Antibody testing may make us better prepared for a second wave of COVID-19
By James W. Lederer, Jr., M.D. and Jessica Krochmal, M.D.
As we face the very real possibility of a resurgence of COVID-19 this fall and winter, antibody testing may help us better understand just how widespread the virus truly was in this first phase and be better prepared to contain a second wave.
The importance of antibody testing in the long-run is that it gives us a much clearer fix on what percentage of the population actually has had COVID-19 so far, with the likelihood that many people who contracted the virus didn’t develop serious symptoms or any symptoms at all.
In a recent round of antibody testing in Berkshire County, out of 2,500 people tested, nearly 230 or nine percent tested positive for having had the virus in the past, even if they had no symptoms. When you compare that to the 4.1 percent or 537 out of 13,000 people who previously tested positive for COVID-19 in diagnostic swab tests, it becomes evident that more than twice the number of people had the virus here than the earlier diagnostic numbers revealed.
The reason antibody tests become important is that they paint a clearer picture of how far the virus has spread through a population. That knowledge can help us take measures to suppress a resurgence. It can help in contact tracing to assess who else might be at risk of infection.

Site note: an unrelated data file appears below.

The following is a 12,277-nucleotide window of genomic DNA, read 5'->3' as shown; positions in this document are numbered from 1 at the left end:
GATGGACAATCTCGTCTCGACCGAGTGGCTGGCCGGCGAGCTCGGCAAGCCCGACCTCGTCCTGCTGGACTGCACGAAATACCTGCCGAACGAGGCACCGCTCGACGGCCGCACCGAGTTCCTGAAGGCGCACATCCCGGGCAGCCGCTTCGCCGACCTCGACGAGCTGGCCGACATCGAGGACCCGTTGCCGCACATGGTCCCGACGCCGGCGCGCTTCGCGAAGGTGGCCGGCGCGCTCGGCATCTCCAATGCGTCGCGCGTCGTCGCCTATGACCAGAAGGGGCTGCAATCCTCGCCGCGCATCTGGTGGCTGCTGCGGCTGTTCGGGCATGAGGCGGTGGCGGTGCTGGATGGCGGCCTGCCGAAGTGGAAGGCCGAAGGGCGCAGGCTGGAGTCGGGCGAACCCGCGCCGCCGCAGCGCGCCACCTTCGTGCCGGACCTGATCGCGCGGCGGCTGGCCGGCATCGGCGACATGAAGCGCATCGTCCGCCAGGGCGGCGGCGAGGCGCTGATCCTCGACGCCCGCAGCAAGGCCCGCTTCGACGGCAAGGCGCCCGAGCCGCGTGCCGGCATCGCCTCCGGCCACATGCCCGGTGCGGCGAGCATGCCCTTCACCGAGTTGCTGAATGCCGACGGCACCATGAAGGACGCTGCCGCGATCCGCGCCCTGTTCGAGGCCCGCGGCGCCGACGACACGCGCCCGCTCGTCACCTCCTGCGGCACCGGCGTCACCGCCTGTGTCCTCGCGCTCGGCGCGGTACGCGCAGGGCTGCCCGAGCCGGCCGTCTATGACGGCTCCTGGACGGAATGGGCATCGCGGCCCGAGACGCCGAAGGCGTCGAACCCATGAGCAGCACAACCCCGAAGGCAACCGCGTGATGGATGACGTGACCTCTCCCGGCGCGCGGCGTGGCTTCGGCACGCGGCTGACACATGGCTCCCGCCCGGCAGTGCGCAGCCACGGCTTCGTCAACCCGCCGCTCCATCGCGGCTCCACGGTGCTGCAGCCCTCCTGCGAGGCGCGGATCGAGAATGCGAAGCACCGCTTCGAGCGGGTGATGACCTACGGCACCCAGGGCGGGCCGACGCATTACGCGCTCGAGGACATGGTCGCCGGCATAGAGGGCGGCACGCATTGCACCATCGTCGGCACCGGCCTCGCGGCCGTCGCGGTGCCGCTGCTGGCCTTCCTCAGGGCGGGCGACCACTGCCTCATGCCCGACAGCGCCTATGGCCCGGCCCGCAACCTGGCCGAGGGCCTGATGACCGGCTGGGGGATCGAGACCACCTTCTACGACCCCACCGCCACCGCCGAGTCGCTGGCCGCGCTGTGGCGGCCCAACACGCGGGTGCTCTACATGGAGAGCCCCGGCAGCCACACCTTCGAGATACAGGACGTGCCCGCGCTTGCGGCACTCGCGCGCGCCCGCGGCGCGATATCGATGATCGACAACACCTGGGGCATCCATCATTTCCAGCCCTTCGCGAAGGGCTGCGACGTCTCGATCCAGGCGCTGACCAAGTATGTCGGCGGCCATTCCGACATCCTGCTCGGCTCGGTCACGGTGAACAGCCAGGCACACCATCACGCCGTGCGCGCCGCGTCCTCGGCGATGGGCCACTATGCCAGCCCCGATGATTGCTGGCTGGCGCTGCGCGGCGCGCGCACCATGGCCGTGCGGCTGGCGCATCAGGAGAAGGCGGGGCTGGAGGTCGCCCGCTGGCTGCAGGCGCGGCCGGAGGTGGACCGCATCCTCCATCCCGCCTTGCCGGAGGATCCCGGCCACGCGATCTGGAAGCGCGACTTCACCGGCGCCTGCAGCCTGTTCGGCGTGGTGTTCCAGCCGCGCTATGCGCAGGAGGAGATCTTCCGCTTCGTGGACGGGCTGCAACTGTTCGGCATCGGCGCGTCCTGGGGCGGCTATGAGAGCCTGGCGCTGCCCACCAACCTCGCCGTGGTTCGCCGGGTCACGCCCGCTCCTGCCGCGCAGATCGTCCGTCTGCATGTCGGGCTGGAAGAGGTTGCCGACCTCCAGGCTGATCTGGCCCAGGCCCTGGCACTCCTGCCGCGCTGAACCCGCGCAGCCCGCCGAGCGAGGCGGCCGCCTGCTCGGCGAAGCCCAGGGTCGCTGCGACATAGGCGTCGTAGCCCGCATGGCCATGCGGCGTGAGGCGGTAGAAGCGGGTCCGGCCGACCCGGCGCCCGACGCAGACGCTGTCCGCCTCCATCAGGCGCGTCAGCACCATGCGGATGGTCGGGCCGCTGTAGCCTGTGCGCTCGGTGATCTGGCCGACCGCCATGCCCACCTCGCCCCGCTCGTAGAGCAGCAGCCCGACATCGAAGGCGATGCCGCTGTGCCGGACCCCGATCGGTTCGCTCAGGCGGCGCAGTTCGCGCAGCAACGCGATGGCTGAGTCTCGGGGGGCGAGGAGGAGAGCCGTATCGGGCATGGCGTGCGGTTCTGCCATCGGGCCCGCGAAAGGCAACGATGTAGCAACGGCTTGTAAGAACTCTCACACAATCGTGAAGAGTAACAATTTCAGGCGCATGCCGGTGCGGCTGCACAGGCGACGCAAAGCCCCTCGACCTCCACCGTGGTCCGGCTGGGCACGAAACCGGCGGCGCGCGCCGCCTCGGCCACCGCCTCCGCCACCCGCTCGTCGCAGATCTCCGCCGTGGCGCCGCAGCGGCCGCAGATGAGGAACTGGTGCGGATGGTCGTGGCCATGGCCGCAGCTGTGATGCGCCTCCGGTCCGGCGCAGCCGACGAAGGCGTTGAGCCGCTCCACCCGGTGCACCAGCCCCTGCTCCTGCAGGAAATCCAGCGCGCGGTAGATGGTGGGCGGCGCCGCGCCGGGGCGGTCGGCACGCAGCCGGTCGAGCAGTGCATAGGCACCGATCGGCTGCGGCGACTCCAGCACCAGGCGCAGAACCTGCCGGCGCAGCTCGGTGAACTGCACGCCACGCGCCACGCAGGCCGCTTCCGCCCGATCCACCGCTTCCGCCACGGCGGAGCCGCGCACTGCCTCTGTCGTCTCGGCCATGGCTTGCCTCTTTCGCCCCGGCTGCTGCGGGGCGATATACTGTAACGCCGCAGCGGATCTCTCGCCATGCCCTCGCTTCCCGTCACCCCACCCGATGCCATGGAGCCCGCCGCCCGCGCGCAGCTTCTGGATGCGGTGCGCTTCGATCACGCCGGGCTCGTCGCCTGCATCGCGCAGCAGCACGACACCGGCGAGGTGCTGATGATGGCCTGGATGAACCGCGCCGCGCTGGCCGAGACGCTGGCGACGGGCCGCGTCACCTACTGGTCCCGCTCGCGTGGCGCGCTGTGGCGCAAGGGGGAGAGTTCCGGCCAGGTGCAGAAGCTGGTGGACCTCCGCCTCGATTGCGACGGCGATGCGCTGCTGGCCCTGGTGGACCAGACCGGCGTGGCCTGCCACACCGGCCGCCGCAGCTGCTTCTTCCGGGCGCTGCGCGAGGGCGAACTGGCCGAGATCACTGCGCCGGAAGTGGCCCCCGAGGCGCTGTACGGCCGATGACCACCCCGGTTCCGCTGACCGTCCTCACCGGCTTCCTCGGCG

While antibody testing for COVID-19 will help you know if you had the disease in the past, even if you had no symptoms, it doesn’t guarantee you will be immune from the virus in the future or how long that immunity might last. At this early stage of antibody testing nationwide, the test simply won’t answer those questions.
Antibody blood tests should not be confused with the viral diagnostic tests done with nasal swabs. Antibody tests look for past infections. They are not used to diagnose a current COVID-19 infection because it can take one to three weeks after infection for your body to make antibodies. To see if you are currently infected, you need a viral test. Viral tests identify the virus in samples from your respiratory system, such as a swab from the inside of your nose.
The antibody test itself is a simple blood draw with a fairly fast turnaround. The test looks for antibodies, which are proteins in the blood which help fight off infections and can provide protection against getting that disease again. But again the caveat: there’s no guarantee.
Because a positive test for COVID-19 antibodies does not mean a patient is immune going forward, people should continue to follow all of the precautions put in place to help prevent the spread of the virus, including social distancing and facial masking. Antibody tests should not be used to guide decisions on whether to stop isolation or return to work. Assume you are still vulnerable to infection and can still infect others without knowing it.
So the question becomes: should you get an antibody test for COVID-19?
The answer, at this time, is that most people do not need to have an antibody test. But if your doctor feels you should have one to get a clearer health profile – or if you want to be tested for your own peace of mind – then you should consider it. Expect to be responsible for any co-pays, deductibles or self-pay required by your health insurer.
To collect the data that can give public health officials a more accurate picture of how far the COVID-19 virus has spread – and be better prepared for a second wave this fall and winter – hospitals nationwide are routinely doing antibody testing of inpatients and accepting referrals from doctors for outpatient testing.
James W. Lederer, Jr., M.D, is the Chief Medical Officer and Chief Quality Officer of Berkshire Health Systems. Jessica Krochmal, M.D., is Chief of Pathology and Clinical Laboratories at Berkshire Medical Center.